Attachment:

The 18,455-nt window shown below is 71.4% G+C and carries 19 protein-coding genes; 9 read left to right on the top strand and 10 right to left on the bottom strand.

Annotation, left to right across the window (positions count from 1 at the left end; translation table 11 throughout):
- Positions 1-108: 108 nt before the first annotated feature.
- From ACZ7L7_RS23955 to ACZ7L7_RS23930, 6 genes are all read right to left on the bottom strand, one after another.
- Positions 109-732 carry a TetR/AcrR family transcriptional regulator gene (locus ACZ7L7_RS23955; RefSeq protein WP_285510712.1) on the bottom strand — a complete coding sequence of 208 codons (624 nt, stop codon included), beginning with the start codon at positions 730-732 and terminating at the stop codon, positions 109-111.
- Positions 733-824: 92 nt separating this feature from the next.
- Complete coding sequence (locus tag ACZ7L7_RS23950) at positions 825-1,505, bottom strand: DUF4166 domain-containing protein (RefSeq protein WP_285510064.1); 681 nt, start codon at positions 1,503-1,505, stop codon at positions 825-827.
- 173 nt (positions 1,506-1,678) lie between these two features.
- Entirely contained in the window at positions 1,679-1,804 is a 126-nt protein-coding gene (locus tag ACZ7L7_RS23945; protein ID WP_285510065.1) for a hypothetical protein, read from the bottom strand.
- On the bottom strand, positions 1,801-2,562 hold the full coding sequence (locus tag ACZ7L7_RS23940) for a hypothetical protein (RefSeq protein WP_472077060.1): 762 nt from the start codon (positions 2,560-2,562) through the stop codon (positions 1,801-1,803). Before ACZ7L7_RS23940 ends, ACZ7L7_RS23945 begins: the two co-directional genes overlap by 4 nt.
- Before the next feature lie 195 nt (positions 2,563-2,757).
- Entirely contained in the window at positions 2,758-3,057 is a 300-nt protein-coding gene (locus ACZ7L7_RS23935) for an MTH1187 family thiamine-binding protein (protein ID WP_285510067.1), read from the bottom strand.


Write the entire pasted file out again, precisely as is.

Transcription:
The 18,455-nt window shown below is 71.4% G+C and carries 19 protein-coding genes; 9 read left to right on the top strand and 10 right to left on the bottom strand.

Annotation, left to right across the window (positions count from 1 at the left end; translation table 11 throughout):
- Positions 1-108: 108 nt before the first annotated feature.
- From ACZ7L7_RS23955 to ACZ7L7_RS23930, 6 genes are all read right to left on the bottom strand, one after another.
- Positions 109-732 carry a TetR/AcrR family transcriptional regulator gene (locus ACZ7L7_RS23955; RefSeq protein WP_285510712.1) on the bottom strand — a complete coding sequence of 208 codons (624 nt, stop codon included), beginning with the start codon at positions 730-732 and terminating at the stop codon, positions 109-111.
- Positions 733-824: 92 nt separating this feature from the next.
- Complete coding sequence (locus tag ACZ7L7_RS23950) at positions 825-1,505, bottom strand: DUF4166 domain-containing protein (RefSeq protein WP_285510064.1); 681 nt, start codon at positions 1,503-1,505, stop codon at positions 825-827.
- 173 nt (positions 1,506-1,678) lie between these two features.
- Entirely contained in the window at positions 1,679-1,804 is a 126-nt protein-coding gene (locus tag ACZ7L7_RS23945; protein ID WP_285510065.1) for a hypothetical protein, read from the bottom strand.
- On the bottom strand, positions 1,801-2,562 hold the full coding sequence (locus tag ACZ7L7_RS23940) for a hypothetical protein (RefSeq protein WP_472077060.1): 762 nt from the start codon (positions 2,560-2,562) through the stop codon (positions 1,801-1,803). Before ACZ7L7_RS23940 ends, ACZ7L7_RS23945 begins: the two co-directional genes overlap by 4 nt.
- Before the next feature lie 195 nt (positions 2,563-2,757).
- Entirely contained in the window at positions 2,758-3,057 is a 300-nt protein-coding gene (locus ACZ7L7_RS23935) for an MTH1187 family thiamine-binding protein (protein ID WP_285510067.1), read from the bottom strand.